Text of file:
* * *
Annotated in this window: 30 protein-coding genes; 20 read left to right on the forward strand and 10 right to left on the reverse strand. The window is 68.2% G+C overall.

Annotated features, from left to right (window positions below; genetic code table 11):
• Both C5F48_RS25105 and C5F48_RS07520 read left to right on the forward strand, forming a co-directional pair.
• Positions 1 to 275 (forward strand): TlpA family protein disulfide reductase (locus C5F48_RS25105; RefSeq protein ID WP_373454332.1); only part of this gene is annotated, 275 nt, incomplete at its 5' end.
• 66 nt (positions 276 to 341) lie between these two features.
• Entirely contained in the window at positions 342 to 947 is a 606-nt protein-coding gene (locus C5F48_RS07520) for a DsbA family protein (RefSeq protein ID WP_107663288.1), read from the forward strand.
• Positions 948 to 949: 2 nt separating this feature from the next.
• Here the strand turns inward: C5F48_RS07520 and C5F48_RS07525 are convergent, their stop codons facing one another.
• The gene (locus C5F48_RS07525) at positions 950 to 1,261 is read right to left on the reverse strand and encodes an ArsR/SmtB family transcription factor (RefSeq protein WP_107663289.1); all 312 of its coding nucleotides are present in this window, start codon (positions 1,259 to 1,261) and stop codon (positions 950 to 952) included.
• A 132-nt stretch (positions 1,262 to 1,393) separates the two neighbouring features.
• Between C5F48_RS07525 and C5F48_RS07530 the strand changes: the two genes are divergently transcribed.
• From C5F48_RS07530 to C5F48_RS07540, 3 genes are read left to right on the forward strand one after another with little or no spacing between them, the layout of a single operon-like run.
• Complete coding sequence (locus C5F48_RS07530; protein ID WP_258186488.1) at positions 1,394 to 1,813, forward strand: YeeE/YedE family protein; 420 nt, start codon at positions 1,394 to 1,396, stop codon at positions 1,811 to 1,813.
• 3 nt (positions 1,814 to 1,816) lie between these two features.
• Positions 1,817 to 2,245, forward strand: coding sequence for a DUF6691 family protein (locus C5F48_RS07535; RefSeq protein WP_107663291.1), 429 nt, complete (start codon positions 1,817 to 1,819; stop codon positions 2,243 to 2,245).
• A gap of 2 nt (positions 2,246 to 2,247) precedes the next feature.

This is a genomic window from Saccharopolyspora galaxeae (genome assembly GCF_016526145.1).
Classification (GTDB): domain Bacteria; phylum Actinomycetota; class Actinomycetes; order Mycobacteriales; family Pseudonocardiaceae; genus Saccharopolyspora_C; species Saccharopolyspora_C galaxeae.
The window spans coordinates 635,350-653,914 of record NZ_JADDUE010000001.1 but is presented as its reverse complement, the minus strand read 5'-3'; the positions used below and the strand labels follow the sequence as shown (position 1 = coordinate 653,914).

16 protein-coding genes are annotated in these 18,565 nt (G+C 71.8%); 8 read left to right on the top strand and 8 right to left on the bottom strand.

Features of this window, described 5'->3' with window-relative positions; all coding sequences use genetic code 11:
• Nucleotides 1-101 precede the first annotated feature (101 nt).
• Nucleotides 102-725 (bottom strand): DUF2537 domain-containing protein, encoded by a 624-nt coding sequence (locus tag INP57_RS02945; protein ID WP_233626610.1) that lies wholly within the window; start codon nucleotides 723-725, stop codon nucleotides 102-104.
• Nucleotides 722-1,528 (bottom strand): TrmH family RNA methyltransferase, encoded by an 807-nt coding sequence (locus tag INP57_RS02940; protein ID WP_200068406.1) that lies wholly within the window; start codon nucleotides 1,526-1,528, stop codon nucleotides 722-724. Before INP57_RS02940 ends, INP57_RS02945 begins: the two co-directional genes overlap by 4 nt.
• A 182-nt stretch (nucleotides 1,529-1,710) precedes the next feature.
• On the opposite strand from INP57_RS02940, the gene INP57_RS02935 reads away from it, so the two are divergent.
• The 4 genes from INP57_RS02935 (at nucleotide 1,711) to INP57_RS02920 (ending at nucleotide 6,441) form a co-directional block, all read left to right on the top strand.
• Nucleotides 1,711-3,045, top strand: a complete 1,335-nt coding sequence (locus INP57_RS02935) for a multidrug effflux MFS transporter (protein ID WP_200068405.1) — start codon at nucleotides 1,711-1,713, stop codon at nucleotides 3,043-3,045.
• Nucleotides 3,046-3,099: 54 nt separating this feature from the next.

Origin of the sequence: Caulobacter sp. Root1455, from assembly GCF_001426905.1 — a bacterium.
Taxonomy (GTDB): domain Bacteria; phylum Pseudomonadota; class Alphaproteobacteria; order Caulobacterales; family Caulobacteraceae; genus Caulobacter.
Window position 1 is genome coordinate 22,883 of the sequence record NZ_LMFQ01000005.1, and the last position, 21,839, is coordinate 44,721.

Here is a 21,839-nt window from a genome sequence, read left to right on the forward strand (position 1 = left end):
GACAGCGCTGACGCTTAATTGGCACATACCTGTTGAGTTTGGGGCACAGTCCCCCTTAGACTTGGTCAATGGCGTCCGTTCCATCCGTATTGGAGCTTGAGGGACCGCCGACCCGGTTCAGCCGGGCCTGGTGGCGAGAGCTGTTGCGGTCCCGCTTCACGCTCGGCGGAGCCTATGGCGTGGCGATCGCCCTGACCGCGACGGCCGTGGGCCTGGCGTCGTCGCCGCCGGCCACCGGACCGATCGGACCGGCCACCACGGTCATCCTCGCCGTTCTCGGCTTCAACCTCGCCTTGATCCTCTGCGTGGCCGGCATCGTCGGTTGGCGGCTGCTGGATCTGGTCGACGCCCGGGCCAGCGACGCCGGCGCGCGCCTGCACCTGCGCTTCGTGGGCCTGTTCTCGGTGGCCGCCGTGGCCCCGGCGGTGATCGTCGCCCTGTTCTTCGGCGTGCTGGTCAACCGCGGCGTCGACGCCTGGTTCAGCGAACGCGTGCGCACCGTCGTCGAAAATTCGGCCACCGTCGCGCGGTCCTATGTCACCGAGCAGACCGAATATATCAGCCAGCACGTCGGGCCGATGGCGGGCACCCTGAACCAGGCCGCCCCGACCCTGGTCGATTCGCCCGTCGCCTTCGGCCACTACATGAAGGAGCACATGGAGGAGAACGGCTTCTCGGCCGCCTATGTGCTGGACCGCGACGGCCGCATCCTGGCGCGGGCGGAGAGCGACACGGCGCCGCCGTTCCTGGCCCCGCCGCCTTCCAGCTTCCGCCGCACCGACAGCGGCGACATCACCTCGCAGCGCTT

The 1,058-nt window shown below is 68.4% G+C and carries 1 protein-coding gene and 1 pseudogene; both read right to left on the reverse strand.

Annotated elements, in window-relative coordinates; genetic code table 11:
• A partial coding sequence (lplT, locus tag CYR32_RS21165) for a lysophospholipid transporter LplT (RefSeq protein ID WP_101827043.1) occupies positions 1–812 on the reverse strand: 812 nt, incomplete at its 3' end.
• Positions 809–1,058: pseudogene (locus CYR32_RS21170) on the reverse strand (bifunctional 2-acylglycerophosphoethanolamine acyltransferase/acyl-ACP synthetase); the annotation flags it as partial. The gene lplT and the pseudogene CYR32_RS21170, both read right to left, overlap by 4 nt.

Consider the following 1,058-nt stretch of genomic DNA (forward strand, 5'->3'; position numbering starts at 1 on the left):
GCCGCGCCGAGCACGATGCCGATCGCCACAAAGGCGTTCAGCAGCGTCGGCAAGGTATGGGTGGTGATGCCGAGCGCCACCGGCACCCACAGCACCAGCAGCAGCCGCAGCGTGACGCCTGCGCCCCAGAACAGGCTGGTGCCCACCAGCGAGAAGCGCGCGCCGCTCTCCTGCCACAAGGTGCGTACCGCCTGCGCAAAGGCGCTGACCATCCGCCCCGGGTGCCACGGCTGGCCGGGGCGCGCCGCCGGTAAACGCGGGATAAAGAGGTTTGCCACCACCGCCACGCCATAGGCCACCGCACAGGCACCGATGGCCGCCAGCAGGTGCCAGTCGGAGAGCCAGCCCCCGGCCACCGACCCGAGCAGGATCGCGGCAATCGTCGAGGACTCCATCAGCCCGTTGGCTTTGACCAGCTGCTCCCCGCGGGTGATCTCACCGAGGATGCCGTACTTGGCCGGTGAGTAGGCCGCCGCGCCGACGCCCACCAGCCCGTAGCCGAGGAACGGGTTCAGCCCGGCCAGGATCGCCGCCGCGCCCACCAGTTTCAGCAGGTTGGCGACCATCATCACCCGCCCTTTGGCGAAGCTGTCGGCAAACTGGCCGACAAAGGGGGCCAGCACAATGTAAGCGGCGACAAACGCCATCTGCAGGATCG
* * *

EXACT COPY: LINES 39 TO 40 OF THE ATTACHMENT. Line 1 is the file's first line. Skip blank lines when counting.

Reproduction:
Consider the following 1,058-nt stretch of genomic DNA (forward strand, 5'->3'; position numbering starts at 1 on the left):
GCCGCGCCGAGCACGATGCCGATCGCCACAAAGGCGTTCAGCAGCGTCGGCAAGGTATGGGTGGTGATGCCGAGCGCCACCGGCACCCACAGCACCAGCAGCAGCCGCAGCGTGACGCCTGCGCCCCAGAACAGGCTGGTGCCCACCAGCGAGAAGCGCGCGCCGCTCTCCTGCCACAAGGTGCGTACCGCCTGCGCAAAGGCGCTGACCATCCGCCCCGGGTGCCACGGCTGGCCGGGGCGCGCCGCCGGTAAACGCGGGATAAAGAGGTTTGCCACCACCGCCACGCCATAGGCCACCGCACAGGCACCGATGGCCGCCAGCAGGTGCCAGTCGGAGAGCCAGCCCCCGGCCACCGACCCGAGCAGGATCGCGGCAATCGTCGAGGACTCCATCAGCCCGTTGGCTTTGACCAGCTGCTCCCCGCGGGTGATCTCACCGAGGATGCCGTACTTGGCCGGTGAGTAGGCCGCCGCGCCGACGCCCACCAGCCCGTAGCCGAGGAACGGGTTCAGCCCGGCCAGGATCGCCGCCGCGCCCACCAGTTTCAGCAGGTTGGCGACCATCATCACCCGCCCTTTGGCGAAGCTGTCGGCAAACTGGCCGACAAAGGGGGCCAGCACAATGTAAGCGGCGACAAACGCCATCTGCAGGATCG